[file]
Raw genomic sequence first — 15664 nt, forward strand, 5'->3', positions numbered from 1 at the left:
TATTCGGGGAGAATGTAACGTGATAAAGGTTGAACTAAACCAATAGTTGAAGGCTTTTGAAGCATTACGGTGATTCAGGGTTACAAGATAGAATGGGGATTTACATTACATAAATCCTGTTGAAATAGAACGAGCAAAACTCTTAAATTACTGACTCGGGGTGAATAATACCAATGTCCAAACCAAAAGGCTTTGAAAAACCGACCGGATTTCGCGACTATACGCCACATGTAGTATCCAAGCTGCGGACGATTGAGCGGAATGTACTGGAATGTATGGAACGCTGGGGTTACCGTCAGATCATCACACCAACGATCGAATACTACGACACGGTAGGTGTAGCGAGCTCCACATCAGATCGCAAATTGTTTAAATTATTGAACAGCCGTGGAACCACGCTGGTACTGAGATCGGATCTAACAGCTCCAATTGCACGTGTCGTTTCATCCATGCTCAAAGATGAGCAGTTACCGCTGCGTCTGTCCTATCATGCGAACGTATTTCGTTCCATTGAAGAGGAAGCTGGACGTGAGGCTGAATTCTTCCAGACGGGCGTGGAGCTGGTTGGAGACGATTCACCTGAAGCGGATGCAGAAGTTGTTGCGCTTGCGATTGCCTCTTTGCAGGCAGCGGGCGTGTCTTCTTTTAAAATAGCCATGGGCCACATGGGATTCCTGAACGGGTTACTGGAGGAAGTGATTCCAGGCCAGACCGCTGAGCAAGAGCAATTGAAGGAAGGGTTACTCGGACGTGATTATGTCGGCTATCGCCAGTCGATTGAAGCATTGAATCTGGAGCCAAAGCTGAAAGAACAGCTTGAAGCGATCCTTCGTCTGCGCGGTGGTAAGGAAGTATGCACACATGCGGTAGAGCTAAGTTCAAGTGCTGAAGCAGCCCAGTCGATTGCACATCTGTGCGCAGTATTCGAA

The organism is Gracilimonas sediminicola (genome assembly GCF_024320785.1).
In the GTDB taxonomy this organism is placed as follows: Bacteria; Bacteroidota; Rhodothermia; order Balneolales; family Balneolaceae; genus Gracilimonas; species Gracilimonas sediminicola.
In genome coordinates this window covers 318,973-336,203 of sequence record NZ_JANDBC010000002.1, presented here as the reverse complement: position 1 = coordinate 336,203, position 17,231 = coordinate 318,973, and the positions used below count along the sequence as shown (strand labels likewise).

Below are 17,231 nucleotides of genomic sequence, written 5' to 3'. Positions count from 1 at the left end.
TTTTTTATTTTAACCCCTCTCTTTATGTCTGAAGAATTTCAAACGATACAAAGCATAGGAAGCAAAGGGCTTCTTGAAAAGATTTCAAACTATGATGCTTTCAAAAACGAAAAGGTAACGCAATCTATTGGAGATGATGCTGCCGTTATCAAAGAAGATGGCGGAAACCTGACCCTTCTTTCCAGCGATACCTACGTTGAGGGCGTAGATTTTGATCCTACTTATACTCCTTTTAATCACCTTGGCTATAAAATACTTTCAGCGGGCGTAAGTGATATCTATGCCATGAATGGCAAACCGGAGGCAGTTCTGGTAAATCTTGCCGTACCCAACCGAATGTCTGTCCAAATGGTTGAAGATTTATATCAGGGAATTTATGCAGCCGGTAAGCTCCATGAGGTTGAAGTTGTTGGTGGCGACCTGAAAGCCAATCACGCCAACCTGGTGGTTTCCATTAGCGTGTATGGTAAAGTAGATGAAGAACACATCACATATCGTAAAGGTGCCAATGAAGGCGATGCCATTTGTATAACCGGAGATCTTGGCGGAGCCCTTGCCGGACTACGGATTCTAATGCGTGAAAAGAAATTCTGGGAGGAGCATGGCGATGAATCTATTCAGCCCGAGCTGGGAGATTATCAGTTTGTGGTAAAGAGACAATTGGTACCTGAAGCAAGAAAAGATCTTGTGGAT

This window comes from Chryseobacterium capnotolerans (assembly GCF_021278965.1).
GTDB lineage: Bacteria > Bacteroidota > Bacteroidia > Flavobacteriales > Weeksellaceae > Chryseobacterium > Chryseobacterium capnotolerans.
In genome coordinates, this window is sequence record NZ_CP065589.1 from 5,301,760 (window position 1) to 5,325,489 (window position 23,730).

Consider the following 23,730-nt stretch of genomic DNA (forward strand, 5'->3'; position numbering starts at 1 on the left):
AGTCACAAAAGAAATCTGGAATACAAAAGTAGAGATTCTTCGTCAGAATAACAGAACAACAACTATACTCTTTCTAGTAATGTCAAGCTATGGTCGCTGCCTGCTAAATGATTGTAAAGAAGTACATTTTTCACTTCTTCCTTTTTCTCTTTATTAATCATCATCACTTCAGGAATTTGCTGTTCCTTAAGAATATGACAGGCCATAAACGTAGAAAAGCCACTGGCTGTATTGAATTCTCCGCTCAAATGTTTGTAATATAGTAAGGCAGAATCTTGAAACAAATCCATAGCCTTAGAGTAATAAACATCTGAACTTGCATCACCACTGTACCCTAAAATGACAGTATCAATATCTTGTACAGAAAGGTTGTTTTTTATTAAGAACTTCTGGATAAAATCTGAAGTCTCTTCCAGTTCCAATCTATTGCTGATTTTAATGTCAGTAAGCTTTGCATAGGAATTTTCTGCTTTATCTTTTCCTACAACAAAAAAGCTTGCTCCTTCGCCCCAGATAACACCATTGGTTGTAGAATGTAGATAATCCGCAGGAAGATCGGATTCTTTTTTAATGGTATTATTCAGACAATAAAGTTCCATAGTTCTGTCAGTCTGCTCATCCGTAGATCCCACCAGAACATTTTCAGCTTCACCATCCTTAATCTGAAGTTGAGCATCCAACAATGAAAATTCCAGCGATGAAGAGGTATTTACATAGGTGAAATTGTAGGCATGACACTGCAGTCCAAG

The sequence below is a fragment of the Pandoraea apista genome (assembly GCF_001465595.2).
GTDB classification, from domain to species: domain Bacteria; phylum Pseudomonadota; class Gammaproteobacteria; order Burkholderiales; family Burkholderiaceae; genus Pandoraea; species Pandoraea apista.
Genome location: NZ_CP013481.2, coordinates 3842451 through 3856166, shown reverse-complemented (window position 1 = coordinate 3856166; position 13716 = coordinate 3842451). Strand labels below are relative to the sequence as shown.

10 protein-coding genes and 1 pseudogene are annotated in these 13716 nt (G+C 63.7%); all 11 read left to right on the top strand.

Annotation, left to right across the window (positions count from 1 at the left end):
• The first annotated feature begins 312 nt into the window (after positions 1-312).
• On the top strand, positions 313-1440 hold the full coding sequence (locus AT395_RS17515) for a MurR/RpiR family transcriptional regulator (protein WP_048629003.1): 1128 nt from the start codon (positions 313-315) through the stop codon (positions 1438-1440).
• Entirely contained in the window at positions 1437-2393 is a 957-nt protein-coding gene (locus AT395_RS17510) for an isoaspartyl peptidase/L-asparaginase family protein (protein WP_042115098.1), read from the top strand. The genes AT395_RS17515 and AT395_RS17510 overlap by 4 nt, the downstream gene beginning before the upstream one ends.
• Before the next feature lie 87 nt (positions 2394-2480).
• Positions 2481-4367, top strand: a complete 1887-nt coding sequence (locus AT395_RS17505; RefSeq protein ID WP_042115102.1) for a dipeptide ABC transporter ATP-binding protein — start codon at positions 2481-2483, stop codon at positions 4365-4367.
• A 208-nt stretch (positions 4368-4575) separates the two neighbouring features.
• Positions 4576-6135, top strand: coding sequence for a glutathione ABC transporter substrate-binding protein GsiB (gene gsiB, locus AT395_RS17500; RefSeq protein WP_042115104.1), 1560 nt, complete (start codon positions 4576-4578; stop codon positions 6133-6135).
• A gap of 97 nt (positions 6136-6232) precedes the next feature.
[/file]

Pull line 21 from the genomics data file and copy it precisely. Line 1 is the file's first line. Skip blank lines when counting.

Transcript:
• Before the next feature lie 87 nt (positions 2394-2480).